Friday, December 31, 2010
In the Beginning
I remember telling my mom that as soon as I got my driver's license, I was going to get a motorcycle, and she did her best to discourage me. She had been scared by motorcycles, twice. The first time was before I was born. Dad had a 125cc dirt bike -- I don't even know what brand, but it doesn't really matter -- and had taken her out to learn how to ride. She twisted the throttle wide open, but fortunately never let go of the clutch. If she had, she would have been a quarter mile up the road, with the front tire clawing for the stratosphere the whole way, before she would have even known what happened. Nevertheless, the smoke and noise -- and Dad's concern -- was enough to turn her off. The second event didn't even involve her, but somehow or another, she heard the story. Dad was cruising down the streets of San Angelo, Texas, where we lived at the time, on his bike, when a garbage truck pulled out of a side alley right in front of him. He planned to lay the bike on it's side and hope he could slide between the front and rear tires of the truck, because at his speed, hitting broadside on a garbage truck would probably be fatal. He didn't think the odds of sliding under the truck were much better, but if you've got a reasonable certainty of death with one option and at least a glimmer of hope with another, take the glimmer of hope! Just as Dad began to lay the bike down, he saw a third option: there was a break in traffic across the road, parallel to and opposite the direction the truck was going. On the far side of the road was a gas station. If he made a 90 degree right turn, he could bypass the truck by pulling through the gas station, then making a left back in to traffic. He reefed on the throttle, shot through the gas station, then turned back out on the road. Later that day, visiting the same gas station in his car, the owner of the station (who knew Dad) came out to regale him with a story of "some complete idiot on a motorcycle" earlier that morning, who tore through the station like a bat out of...well, you get the picture. My dad coolly responded, "Really? Some people..."
In sixth grade, one of my best friend's dad owned what I thought was the most beautiful motorcycle in the world, a Kawasaki KZ750LTD. My friend told me he would sell the bike to me for one dollar...but the key would cost another thousand. I should have taken him up on that offer! For years, that bike was the epitome of what a motorcycle should look like. Then, in my first year of college , a friend of a friend offered to sell me his 1983 Honda CB550 Nighthawk. It was love at first sight. The Kaw had been dethroned! Unfortunately, I didn't have the money, and there was an undiagnosed engine problem with the CB550, so I regretfully passed, but I never stopped thinking about that bike.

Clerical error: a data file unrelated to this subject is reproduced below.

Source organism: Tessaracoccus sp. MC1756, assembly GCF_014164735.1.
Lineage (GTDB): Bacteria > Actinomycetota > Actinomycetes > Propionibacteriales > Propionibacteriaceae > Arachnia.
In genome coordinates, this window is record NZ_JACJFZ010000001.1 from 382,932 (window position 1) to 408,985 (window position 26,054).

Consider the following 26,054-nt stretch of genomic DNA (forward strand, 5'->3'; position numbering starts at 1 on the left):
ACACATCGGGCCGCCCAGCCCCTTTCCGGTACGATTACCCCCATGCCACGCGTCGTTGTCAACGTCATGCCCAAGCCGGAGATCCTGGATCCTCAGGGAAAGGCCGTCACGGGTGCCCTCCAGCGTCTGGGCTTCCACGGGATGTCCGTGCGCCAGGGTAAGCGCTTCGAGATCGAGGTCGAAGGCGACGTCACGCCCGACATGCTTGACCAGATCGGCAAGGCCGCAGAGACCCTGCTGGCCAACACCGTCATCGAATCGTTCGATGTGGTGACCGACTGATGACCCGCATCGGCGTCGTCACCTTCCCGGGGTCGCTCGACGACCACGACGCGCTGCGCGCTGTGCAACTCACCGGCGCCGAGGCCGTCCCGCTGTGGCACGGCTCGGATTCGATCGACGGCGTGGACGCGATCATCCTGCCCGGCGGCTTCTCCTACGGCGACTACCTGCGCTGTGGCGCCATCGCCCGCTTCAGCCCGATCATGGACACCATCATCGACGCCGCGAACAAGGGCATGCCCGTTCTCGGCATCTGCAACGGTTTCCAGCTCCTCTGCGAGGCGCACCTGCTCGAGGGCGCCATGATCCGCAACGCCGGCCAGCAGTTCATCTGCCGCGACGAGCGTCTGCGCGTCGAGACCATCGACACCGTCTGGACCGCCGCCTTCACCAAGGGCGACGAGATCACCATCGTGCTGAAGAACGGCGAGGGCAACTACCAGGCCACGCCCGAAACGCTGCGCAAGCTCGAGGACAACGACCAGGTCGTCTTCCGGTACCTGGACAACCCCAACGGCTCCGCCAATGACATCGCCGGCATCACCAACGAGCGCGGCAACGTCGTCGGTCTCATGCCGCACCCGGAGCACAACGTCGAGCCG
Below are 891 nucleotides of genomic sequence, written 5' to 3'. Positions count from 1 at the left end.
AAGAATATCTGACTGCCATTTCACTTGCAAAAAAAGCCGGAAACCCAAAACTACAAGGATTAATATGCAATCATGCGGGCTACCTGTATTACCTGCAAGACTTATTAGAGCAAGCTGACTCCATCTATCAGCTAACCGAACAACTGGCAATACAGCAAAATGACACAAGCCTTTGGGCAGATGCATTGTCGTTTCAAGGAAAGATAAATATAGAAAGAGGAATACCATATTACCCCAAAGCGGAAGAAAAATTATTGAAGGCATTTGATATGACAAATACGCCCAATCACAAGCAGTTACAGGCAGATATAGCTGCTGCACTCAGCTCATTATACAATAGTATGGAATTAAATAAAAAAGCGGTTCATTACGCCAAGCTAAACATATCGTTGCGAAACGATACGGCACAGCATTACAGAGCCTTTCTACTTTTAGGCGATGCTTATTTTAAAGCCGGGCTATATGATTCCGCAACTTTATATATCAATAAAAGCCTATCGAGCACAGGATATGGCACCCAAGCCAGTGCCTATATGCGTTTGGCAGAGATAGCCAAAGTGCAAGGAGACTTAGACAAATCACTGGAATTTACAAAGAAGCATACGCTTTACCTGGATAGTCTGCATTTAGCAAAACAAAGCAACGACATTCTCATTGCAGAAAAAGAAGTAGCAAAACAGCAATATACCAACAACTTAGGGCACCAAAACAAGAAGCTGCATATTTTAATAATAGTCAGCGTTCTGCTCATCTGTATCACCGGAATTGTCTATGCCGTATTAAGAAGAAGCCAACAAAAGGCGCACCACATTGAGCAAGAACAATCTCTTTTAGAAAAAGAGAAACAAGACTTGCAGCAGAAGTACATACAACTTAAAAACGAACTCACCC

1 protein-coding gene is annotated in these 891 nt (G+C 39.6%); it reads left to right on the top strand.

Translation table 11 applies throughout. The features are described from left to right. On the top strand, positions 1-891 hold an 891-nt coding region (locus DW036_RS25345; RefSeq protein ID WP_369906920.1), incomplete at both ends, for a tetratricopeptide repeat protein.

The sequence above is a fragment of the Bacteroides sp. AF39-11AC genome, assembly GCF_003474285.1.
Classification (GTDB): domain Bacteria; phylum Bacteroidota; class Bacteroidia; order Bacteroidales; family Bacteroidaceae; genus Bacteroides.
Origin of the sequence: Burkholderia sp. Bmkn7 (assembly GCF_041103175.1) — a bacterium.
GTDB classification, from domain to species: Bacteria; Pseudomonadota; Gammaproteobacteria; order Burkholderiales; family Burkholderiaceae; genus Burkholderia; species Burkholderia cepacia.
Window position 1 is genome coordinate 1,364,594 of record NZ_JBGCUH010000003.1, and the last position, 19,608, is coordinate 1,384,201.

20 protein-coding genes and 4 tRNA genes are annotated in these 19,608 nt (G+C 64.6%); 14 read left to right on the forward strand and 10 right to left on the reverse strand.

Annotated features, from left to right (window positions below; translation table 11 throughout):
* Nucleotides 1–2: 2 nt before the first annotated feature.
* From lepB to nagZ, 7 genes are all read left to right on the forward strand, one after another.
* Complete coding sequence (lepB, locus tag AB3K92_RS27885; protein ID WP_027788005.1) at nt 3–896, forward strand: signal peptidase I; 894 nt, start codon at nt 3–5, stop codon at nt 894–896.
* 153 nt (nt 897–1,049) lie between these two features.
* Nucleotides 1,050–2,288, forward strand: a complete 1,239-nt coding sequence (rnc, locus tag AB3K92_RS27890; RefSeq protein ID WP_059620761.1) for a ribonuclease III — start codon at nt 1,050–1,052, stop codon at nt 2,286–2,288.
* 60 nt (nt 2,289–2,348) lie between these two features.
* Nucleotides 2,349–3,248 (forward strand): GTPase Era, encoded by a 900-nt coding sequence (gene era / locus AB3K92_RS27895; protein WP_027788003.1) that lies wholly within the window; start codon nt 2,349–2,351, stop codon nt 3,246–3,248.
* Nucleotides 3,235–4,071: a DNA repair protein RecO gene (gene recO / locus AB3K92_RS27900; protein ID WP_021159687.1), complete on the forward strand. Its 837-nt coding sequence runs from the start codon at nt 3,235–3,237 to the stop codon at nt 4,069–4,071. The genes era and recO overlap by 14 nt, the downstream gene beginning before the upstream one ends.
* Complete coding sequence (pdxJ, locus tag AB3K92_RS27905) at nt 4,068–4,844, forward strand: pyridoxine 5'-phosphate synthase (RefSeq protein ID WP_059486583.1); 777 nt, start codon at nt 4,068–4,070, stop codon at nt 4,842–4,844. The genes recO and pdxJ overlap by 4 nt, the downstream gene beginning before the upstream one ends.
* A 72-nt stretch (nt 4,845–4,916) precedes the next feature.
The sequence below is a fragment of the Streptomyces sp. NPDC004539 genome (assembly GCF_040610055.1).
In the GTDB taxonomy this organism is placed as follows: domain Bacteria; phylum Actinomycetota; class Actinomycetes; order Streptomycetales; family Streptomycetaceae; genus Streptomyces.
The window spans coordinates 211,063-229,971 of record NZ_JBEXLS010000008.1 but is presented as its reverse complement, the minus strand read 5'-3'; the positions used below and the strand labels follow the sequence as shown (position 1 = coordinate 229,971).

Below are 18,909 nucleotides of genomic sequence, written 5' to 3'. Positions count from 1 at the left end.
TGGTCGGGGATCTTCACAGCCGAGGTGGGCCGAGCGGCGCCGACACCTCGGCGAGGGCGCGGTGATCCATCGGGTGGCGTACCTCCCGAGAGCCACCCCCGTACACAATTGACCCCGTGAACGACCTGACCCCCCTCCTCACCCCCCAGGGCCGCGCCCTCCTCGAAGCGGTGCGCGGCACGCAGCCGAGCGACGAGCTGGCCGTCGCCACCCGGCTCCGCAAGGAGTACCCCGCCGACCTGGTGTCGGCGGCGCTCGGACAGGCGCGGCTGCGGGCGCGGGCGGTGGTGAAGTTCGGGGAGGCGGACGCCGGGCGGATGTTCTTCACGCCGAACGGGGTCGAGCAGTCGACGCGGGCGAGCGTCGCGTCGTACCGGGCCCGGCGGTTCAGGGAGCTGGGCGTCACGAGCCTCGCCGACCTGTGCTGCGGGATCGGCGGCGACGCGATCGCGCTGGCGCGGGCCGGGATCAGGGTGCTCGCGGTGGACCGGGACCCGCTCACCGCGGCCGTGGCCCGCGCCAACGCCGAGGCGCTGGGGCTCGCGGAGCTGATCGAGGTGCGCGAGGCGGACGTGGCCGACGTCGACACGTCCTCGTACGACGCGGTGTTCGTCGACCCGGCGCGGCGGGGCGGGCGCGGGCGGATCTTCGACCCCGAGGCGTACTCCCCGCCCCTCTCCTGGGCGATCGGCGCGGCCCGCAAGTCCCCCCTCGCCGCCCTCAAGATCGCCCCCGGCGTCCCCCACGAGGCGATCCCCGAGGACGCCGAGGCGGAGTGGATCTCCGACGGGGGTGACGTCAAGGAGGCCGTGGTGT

The next morning, I did some research and found out that what we had inherited was a 1978 Honda GL1000 -- one of the original GoldWings. I was relieved to find that the GL1000 was considerably smaller than modern GoldWings, at just over 500 pounds, and at 1000cc, has an engine roughly half the size of the current model. Still, a liter bike is big for a beginner, and my motorcycle time to date was limited to a quick trip around a corn patch on a Honda 80 (which ended rather ignobly in a spray of corn stalks, dust and two-stroke smoke, but fortunately with no damage to either me or the Honda) and an even quicker jaunt around a parking lot on the aforementioned CB550.
As I began rebuilding the GL1000, my wife and I decided that something smaller was definitely in order. A quick search of Craigslist revealed that my dream bike, another 1983 CB550 Nighthawk, was for sale in Wasilla, about an hour away, and was a steal at $900. Once again, we jumped in the trusty F150 to retrieve a bike. A quick test ride, since I still didn't have a motorcycle license, ended up much the same as the earlier ride on the Honda 80: I ended up in a patch of waist high grass. I pulled the bike out of the grass, pulled the grass out of the bike, and returned to the owner. Cash exchanged hands, we loaded the bike in my wife's truck (I wasn't about to ride it home until I learned what I was doing), and I was the proud new owner of my first *running* motorcycle! Within a week, I had completed the MSF course, taken my new credentials to the DMV, lined up some insurance, and was commuting daily to work, rain or shine. I was hooked.